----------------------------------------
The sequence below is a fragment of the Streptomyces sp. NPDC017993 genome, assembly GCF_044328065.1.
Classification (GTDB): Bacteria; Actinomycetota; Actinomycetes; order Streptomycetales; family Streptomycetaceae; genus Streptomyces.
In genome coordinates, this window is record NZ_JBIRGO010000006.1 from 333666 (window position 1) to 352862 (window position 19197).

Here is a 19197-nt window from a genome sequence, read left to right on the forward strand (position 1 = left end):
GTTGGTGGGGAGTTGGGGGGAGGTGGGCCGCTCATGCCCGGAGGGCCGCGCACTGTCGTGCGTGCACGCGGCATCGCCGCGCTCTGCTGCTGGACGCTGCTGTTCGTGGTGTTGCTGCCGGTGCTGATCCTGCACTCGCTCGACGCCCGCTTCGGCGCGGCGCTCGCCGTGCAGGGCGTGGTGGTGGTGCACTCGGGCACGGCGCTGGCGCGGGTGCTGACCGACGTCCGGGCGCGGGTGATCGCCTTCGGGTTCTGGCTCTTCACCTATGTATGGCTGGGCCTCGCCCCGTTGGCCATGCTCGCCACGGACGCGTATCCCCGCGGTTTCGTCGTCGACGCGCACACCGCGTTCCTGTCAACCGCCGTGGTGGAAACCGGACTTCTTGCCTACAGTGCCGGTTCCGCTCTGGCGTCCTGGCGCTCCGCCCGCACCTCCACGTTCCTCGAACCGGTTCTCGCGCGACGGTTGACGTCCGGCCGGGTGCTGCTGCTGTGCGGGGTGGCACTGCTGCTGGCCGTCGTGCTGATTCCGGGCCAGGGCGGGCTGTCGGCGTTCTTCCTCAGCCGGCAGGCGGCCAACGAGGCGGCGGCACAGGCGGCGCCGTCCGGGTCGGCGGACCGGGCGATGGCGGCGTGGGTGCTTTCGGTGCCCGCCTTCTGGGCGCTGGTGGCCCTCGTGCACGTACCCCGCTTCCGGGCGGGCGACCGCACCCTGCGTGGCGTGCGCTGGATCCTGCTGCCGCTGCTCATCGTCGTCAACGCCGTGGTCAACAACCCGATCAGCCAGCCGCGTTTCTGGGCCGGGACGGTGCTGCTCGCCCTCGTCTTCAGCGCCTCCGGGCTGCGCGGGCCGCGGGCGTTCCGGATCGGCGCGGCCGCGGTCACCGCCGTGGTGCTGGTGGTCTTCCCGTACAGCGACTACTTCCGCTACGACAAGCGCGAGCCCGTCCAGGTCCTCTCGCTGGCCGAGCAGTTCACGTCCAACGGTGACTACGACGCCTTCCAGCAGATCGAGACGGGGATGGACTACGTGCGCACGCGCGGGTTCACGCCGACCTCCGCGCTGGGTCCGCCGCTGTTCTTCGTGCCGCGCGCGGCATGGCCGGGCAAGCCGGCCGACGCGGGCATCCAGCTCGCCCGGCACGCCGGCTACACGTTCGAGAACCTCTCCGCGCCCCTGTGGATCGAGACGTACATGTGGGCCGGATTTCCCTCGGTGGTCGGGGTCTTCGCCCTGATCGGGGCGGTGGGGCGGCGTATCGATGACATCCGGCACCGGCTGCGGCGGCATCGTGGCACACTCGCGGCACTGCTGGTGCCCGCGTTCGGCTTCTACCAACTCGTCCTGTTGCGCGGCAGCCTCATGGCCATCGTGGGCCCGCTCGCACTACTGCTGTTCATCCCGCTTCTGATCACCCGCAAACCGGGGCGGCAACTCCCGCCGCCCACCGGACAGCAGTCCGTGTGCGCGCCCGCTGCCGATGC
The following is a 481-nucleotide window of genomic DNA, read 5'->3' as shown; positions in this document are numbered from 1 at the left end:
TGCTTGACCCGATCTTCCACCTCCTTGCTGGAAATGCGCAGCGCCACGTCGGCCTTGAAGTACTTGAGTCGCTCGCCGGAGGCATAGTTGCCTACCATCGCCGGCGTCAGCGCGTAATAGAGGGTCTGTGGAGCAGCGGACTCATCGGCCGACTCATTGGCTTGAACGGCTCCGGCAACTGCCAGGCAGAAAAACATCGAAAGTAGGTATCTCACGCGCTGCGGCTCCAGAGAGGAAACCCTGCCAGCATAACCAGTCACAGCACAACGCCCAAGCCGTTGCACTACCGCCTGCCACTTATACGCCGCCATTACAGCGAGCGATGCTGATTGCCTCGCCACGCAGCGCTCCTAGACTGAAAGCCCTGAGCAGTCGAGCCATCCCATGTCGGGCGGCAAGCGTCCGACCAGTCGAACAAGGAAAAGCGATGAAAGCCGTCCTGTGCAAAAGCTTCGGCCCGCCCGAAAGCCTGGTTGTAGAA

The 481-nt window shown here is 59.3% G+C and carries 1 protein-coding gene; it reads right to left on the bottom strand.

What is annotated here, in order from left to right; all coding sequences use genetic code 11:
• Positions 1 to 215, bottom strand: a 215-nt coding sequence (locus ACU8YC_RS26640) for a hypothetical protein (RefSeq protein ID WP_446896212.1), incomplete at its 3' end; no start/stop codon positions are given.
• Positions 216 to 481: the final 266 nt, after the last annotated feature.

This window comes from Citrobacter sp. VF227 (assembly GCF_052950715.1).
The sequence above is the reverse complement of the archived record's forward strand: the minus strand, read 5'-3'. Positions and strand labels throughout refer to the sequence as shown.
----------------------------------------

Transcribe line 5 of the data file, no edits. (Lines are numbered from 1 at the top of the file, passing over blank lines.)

GTTGGTGGGGAGTTGGGGGGAGGTGGGCCGCTCATGCCCGGAGGGCCGCGCACTGTCGTGCGTGCACGCGGCATCGCCGCGCTCTGCTGCTGGACGCTGCTGTTCGTGGTGTTGCTGCCGGTGCTGATCCTGCACTCGCTCGACGCCCGCTTCGGCGCGGCGCTCGCCGTGCAGGGCGTGGTGGTGGTGCACTCGGGCACGGCGCTGGCGCGGGTGCTGACCGACGTCCGGGCGCGGGTGATCGCCTTCGGGTTCTGGCTCTTCACCTATGTATGGCTGGGCCTCGCCCCGTTGGCCATGCTCGCCACGGACGCGTATCCCCGCGGTTTCGTCGTCGACGCGCACACCGCGTTCCTGTCAACCGCCGTGGTGGAAACCGGACTTCTTGCCTACAGTGCCGGTTCCGCTCTGGCGTCCTGGCGCTCCGCCCGCACCTCCACGTTCCTCGAACCGGTTCTCGCGCGACGGTTGACGTCCGGCCGGGTGCTGCTGCTGTGCGGGGTGGCACTGCTGCTGGCCGTCGTGCTGATTCCGGGCCAGGGCGGGCTGTCGGCGTTCTTCCTCAGCCGGCAGGCGGCCAACGAGGCGGCGGCACAGGCGGCGCCGTCCGGGTCGGCGGACCGGGCGATGGCGGCGTGGGTGCTTTCGGTGCCCGCCTTCTGGGCGCTGGTGGCCCTCGTGCACGTACCCCGCTTCCGGGCGGGCGACCGCACCCTGCGTGGCGTGCGCTGGATCCTGCTGCCGCTGCTCATCGTCGTCAACGCCGTGGTCAACAACCCGATCAGCCAGCCGCGTTTCTGGGCCGGGACGGTGCTGCTCGCCCTCGTCTTCAGCGCCTCCGGGCTGCGCGGGCCGCGGGCGTTCCGGATCGGCGCGGCCGCGGTCACCGCCGTGGTGCTGGTGGTCTTCCCGTACAGCGACTACTTCCGCTACGACAAGCGCGAGCCCGTCCAGGTCCTCTCGCTGGCCGAGCAGTTCACGTCCAACGGTGACTACGACGCCTTCCAGCAGATCGAGACGGGGATGGACTACGTGCGCACGCGCGGGTTCACGCCGACCTCCGCGCTGGGTCCGCCGCTGTTCTTCGTGCCGCGCGCGGCATGGCCGGGCAAGCCGGCCGACGCGGGCATCCAGCTCGCCCGGCACGCCGGCTACACGTTCGAGAACCTCTCCGCGCCCCTGTGGATCGAGACGTACATGTGGGCCGGATTTCCCTCGGTGGTCGGGGTCTTCGCCCTGATCGGGGCGGTGGGGCGGCGTATCGATGACATCCGGCACCGGCTGCGGCGGCATCGTGGCACACTCGCGGCACTGCTGGTGCCCGCGTTCGGCTTCTACCAACTCGTCCTGTTGCGCGGCAGCCTCATGGCCATCGTGGGCCCGCTCGCACTACTGCTGTTCATCCCGCTTCTGATCACCCGCAAACCGGGGCGGCAACTCCCGCCGCCCACCGGACAGCAGTCCGTGTGCGCGCCCGCTGCCGATGC